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This is my Code

#ifndef INTLIST_H_INCLUDED
#define INTLIST_H_INCLUDED
#include <iostream>
using namespace std;

class intList
{
    int upper_bound;
    int arr[0];
    public:
        intList(){ arr[0] = 0; upper_bound = 0; }
        void append(int x);
        void sort();
        friend ostream & operator << (ostream &, intList&);
        inline int len(){ return upper_bound; }
        inline int &operator [](int x){ return arr[x]; }
    private:
        void increment(int *a, int &l);
        void swap(int &a, int &b);
};

void intList::swap(int &a, int &b)
{
    int temp = a;
    a = b;
    b = temp;
}

void intList::increment(int *a, int &b)
{
    b++;
    a[b] = 0;
}

void intList::append(int num)
{
    arr[upper_bound] = num;
    increment(arr, upper_bound);
}

void intList::sort()
{
    for(int i = 0; i < upper_bound; i++)
    {
        int minLoc = i;
        for(int j = i+1; j<upper_bound; j++)
        {
            if(arr[j] < arr[minLoc])
                minLoc = j;
        }
        if(minLoc != i)
            swap(arr[i], arr[minLoc]);
    }
}

ostream& operator << (ostream & dout, intList &a)
{
    dout << "[ ";
    for(int i = 0; i<a.upper_bound-1; i++)
        dout << a.arr[i] << ", ";
    dout << a.arr[a.upper_bound-1] << " ]";

    return dout;
}

#endif // INTLIST_H_INCLUDED

The Code does its work perfectly fine. But at the end the Program Crashes. Giving some error like process returned -1073741819 (0xC0000005) execution time : some seconds.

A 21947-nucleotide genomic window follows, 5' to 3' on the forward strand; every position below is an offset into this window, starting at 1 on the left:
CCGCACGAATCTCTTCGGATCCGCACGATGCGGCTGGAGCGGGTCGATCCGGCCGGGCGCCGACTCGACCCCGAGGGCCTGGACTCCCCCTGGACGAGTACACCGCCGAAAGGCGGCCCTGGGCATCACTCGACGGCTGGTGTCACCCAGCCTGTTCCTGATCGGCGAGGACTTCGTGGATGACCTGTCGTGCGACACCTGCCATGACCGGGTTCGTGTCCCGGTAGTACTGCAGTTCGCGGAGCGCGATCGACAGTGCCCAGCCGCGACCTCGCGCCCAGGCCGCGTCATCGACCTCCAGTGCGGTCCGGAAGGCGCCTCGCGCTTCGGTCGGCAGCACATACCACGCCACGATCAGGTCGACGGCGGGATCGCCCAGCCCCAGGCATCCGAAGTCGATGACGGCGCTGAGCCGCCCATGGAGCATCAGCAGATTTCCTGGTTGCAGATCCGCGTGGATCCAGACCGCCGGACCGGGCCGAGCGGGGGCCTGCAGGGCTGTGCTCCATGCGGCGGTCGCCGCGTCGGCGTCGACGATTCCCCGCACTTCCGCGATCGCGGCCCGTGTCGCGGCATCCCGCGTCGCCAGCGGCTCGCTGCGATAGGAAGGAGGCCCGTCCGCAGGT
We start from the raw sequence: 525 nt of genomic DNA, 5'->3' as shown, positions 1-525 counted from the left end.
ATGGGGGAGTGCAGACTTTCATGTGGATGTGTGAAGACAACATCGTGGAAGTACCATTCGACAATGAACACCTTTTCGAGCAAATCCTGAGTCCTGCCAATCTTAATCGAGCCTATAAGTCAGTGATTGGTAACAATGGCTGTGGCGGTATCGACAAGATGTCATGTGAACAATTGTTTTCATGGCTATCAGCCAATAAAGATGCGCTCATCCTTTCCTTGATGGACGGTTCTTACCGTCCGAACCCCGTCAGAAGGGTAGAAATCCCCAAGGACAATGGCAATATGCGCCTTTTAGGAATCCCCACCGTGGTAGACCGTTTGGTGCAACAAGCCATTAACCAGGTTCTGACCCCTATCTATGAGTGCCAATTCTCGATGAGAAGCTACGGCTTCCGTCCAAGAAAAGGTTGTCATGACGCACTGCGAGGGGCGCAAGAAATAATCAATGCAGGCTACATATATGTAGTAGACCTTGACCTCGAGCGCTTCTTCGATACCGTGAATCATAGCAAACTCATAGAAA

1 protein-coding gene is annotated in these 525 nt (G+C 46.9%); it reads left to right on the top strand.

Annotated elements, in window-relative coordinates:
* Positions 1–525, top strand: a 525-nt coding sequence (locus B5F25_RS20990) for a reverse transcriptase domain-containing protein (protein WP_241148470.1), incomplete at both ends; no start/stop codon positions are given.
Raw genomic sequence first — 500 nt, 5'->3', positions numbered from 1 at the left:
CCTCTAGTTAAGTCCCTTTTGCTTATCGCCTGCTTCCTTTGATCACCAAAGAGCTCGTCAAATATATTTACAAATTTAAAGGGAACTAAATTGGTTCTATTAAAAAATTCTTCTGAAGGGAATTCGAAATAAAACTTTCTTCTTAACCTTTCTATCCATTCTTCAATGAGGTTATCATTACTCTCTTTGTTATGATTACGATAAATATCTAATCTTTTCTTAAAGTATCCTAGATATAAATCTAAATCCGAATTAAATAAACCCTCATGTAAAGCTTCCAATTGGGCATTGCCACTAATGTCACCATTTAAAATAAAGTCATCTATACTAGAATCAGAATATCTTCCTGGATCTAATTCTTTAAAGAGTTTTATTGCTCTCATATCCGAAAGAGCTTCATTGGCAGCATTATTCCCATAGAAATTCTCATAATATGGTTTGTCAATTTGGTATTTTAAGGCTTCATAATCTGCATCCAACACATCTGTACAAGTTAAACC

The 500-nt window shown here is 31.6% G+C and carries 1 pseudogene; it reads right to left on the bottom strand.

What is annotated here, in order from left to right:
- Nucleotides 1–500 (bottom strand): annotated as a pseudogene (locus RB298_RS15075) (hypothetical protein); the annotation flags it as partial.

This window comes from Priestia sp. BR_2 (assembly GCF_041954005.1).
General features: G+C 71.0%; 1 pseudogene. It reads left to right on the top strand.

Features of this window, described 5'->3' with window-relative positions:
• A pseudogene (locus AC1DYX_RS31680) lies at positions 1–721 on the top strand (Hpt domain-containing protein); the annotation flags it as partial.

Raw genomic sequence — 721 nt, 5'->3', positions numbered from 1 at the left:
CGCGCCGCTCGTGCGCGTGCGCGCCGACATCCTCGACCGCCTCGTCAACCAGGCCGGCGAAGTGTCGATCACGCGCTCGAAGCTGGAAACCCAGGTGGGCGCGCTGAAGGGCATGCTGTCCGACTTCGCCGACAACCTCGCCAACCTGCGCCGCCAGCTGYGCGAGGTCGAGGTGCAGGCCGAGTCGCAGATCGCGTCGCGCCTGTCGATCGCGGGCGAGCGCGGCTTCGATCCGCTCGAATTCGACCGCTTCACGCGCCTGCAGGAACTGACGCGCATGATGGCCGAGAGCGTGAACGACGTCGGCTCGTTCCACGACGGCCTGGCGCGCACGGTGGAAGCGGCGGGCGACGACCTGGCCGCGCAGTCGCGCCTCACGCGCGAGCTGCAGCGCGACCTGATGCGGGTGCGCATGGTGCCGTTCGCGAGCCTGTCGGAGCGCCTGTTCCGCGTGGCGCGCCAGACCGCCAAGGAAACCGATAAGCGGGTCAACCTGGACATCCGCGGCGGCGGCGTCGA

Just didn't get where am I going wrong.

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2 Answers 2

up vote 1 down vote accepted

Your code has several problems.

For example, you have a fixed array of 0 size. If you want a dynamically growable array, you can use std::vector: you can add new items at the end of the vector (dynamically resizing it) using push_back() method:

#include <vector>

// Start with an empty vector
std::vector<int> v;

// Add some items to it
v.push_back(10);
v.push_back(20);
....

Note also that in header files it's not good to insert a using namespace std;. In this way you pollute the global namespace with STL classes, which is bad. Just use std:: prefix in header files.

Moreover, if you want to print the class content to an output stream, you may want to take the class as a const reference, since instances of the class are input parameters (you observe them and print their content to the stream):

std::ostream& operator<<(std::ostream& os, const IntList& a)
{
   ....
}
share|improve this answer

This looks bad:

int arr[0];

First, C++ doesn't allow zero-sized fixed size arrays. Second, your code certainly needs more than a zero sized array.

Whatever use you make of this code is undefined behaviour (UB). UB includes code seemingly "working perfectly fine".

share|improve this answer
    
I think I am getting it. Probably its like that arrays are given sequential space in memory location. Here I am not declaring exactly how much space would be needed. And there comes time when the connected memory location might not be empty and there the program shows error. –  tehTerminator Nov 18 '12 at 16:46
1  
@tehTerminator right, you are reading and writing beyond the array's bounds, to places you shouldn't. –  juanchopanza Nov 18 '12 at 16:47
    
@tehTerminator BTW are you trying to implement a dynamic sized array as an exercise? If so, then using std::vector under the hood is not really a solution. –  juanchopanza Nov 18 '12 at 17:12
    
Then what should I try. The Book I have doesn't have anything about Vectors. I though May be I could create some thing like the code above. –  tehTerminator Nov 19 '12 at 10:01
    
@tehTerminator I don't know what "the book" is, but what I wanted to say is, if you are doing an excercise, and the goal is to implement a dynamic size array, then using a vector would be kind of cheating, because it is a professionally desinged and implemented dynamic sized array class. On the other hand, if you just need the thing for something else, then just use vector. –  juanchopanza Nov 19 '12 at 10:04

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